Conclusions for Exegesis

            At least two conclusions can be drawn from this historical and cultural. First, since both the author and audience of John’s gospel are members of a politically and economically marginalized group, the power dynamics presented in the gospel, along with their political implications, should be considered carefully. Second, close attention should be paid to the gospel’s portrayal of violence since it was written to guide second generation believers through a period of extremely violent persecution.

Theological Themes

Two major theological themes of John’s gospel are evident in this text. Throughout the Gospel of John, Jesus describes his kingdom, or eternal life, as a spiritual reality that is universally accessible to all those who are “born again of the Spirit.”[25] In this text, Jesus explicitly states that his kingdom is “not from [this world].” He rejects the title of “king of the Jews” because he is king over all creation. His reign does not extend over a piece of land, but into the lives of those who hear and obey his voice.

The Gospel of John’s Christology emphasizes the role of Jesus, the Son, revealing the true nature of the Father. This was built on the Jewish idea of agency. An agent was a surrogate who was sent on a specific mission with the authority of the sender. The agent was considered as an equivalent to the one who sends and would act on behalf of the sender; speaking to the agent was the same as speaking to the sender.[26] In this text, Jesus defines his mission in terms of agency. He has been born to testify to the truth, which is to say that he has been born to be an agent of His Father.

Conclusion

The Essential Message of the Text

            In this dialogue between the Jesus and Pilate, the author of John’s gospel reveals the impotence of all worldly power and points the reader towards the one and only source of life.

The original audience of this gospel would have been well aware of the power differential at work in this scene. Jesus stands alone and condemned before Pilate, who is the representative of the greatest political power in the world. He has been utterly rejected by his own people, who claim to be the people of the one, true God. Jesus has no allies; he has been marginalized politically, culturally, and socially.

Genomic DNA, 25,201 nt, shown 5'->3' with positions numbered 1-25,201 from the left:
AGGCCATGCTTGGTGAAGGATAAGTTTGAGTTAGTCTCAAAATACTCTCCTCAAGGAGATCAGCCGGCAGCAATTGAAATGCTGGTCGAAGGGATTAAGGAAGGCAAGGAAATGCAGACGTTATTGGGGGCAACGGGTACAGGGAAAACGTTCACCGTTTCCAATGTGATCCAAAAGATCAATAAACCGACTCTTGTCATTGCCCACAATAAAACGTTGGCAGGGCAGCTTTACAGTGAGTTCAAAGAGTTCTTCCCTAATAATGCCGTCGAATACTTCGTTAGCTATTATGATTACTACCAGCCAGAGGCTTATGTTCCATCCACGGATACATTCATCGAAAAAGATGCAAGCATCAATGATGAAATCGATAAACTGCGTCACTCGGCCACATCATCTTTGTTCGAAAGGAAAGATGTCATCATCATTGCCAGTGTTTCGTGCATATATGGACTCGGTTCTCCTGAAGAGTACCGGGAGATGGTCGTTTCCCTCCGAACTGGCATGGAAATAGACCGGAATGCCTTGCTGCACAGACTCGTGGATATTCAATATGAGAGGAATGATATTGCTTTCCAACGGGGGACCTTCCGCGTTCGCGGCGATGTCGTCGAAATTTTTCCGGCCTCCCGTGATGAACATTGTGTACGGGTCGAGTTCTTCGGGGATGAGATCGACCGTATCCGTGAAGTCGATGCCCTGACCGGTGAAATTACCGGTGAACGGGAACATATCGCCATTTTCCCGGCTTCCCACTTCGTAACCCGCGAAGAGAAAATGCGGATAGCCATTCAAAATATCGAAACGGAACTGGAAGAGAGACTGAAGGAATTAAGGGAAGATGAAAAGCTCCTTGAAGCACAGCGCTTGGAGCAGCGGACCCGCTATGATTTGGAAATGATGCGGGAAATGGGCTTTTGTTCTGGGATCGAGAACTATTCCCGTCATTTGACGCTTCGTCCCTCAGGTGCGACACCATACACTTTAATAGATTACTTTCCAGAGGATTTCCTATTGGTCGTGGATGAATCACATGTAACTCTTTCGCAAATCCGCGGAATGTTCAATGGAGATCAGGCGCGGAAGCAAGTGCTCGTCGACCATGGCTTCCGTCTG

As followers of Jesus in late first or early second century, the gospel’s audience would have been searching for a source of strength to sustain them through brutal persecution. They needed wisdom to inform their encounter with a world that wanted them dead – just like Jesus. In this text, the author of John’s gospel clearly dismisses violent resistance as a viable option for the persecuted community. Jesus’ insistence in the text on the other-worldly character of his kingdom, one that cannot be bound to ethnic or national categories, makes the argument for political revolution irrelevant.

However, the text does not simply leave the reader without an option for moving forward. Jesus does not deny his kingdom. The readers of this gospel would know that Jesus is in fact the King. However, as the gospel has emphasized throughout, Jesus’ kingdom is first and foremost a spiritual reality. However, this does not imply that Jesus and those who serve under his authority have no earthly power. Rather, by its emphatic announcement of Jesus’ mission to bear witness to the truth, the text points its readers towards the only source of real power in the world. The power of nations that is imposed on others is not real power because it leads to death. Real power is found in knowing Jesus and being transformed by his life, his truth, from within. Followers of Jesus do not violently lash out against the powers that oppress them; they listen for the voice of Jesus and obey him with all their heart. When they do this, they will find life – even abundant life – in Christ.

Conversation with Other Commentators